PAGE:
Canadian retail sales rose at the fastest pace in eight months in January, with the rebound led by automobiles and general merchandise stores.
Sales increased 1.3 percent to C$40.7 billion ($36.2 billion), following December’s revised 1.9 percent drop, Statistics Canada said today in Ottawa. Economists surveyed by Bloomberg News forecast a 0.7 percent increase, based on the median of 20 projections.
Canadian consumers remain the main source of growth in the world’s 11th largest economy at a time when shaky global demand has delayed what the Bank of Canada has said is a needed pickup in business investment and exports. Household spending has been supported by low interest rates and unemployment.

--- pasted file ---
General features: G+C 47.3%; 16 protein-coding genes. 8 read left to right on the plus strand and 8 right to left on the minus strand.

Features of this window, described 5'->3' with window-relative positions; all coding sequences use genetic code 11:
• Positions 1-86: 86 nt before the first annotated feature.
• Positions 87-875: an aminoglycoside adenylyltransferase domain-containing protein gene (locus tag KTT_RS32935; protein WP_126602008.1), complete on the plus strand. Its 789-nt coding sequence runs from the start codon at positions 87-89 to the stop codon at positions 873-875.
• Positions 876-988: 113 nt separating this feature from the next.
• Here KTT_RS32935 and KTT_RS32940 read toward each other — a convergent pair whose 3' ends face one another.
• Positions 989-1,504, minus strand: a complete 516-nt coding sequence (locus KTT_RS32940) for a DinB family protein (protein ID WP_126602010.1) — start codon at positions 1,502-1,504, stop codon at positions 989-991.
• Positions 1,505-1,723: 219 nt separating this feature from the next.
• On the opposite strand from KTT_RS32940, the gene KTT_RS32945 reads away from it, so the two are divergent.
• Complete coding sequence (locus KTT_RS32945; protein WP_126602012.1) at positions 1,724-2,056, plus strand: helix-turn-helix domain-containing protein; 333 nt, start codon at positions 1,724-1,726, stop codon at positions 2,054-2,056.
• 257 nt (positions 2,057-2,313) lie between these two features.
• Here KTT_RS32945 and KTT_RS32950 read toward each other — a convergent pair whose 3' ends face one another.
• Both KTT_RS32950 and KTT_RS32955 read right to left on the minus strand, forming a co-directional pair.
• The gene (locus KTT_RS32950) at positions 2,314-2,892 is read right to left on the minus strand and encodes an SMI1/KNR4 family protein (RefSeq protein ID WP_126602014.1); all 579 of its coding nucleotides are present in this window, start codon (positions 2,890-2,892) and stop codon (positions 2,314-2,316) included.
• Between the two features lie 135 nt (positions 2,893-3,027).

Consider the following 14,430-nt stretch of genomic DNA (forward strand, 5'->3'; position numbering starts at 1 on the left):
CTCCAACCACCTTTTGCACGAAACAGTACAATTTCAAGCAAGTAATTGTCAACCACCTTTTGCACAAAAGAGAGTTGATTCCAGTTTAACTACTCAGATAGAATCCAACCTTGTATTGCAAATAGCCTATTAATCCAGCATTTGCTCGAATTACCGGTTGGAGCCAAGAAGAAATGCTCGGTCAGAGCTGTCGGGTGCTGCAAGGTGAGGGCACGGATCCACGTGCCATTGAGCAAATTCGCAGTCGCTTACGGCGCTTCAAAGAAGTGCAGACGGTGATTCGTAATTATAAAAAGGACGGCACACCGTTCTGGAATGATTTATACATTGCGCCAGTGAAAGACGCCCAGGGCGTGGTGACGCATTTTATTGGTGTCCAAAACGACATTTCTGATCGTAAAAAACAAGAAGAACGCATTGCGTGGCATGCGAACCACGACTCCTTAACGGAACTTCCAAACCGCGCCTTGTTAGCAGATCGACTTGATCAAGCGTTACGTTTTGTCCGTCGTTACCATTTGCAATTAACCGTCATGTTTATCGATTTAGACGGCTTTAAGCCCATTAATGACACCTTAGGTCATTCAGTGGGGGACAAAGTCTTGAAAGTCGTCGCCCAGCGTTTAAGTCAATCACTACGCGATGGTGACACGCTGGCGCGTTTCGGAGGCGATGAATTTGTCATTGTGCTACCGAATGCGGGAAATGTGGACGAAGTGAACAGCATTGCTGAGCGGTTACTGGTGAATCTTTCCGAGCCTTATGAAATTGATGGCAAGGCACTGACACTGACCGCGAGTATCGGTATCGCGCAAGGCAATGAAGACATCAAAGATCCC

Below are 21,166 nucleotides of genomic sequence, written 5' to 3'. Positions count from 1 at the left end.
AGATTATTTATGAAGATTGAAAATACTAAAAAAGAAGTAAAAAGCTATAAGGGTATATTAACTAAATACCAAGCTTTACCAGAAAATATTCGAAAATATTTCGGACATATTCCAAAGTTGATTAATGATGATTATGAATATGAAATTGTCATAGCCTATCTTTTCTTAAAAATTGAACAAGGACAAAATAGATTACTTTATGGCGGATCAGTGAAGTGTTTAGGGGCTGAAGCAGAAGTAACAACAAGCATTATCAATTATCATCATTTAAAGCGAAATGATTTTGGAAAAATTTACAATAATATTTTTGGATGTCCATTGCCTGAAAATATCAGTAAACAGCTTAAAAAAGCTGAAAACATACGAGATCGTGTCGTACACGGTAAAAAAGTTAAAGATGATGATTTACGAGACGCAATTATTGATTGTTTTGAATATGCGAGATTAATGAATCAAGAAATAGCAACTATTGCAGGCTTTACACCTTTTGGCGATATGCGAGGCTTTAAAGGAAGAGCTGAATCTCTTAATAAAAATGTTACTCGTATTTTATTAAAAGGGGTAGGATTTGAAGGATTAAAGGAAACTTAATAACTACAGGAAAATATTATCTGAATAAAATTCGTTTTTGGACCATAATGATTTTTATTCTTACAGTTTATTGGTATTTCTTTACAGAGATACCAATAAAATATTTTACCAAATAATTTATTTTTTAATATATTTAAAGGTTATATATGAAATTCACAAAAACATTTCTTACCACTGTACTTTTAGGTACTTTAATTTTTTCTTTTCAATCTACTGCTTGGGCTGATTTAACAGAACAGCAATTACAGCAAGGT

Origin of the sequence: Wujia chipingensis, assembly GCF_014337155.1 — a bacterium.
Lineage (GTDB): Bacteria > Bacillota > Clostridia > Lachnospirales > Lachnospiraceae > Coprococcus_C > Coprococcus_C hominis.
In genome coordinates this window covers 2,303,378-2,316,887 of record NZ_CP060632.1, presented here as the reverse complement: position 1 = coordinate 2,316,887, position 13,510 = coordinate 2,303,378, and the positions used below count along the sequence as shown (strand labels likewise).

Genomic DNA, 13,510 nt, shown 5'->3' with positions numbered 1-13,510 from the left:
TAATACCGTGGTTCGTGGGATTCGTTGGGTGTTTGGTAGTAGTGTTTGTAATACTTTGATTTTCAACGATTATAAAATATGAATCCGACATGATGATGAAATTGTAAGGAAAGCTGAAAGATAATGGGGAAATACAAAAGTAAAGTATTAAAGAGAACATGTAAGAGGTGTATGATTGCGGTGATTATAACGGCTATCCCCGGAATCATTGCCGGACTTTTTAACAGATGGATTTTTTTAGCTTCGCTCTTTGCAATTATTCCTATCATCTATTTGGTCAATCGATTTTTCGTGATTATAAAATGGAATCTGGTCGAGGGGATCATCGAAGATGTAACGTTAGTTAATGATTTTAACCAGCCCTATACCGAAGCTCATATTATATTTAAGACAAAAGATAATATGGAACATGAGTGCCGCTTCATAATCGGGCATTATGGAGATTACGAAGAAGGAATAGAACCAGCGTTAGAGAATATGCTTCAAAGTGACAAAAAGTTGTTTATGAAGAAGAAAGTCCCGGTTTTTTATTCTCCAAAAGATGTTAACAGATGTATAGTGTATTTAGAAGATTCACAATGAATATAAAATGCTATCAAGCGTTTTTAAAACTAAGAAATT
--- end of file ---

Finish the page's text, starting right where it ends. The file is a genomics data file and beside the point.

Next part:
Motor vehicle and parts sales rose 2.2 percent to C$9.47 billion in January, a 7.7 percent increase over the prior 12 months. Purchases excluding the motor vehicle and parts category rose 1 percent in January, faster than the 0.7 percent increase economists had forecast.
Sales advanced in seven of 11 categories marking 83 percent of total sales, including a 2.2 percent increase at general merchandise stores to C$5.10 billion.
The volume of sales rose 1.4 percent. That measure excludes the effects of price changes and more closely reflects the industry’s contribution to economic growth.
Sales in January were 3.7 percent higher than a year earlier, Statistics Canada said.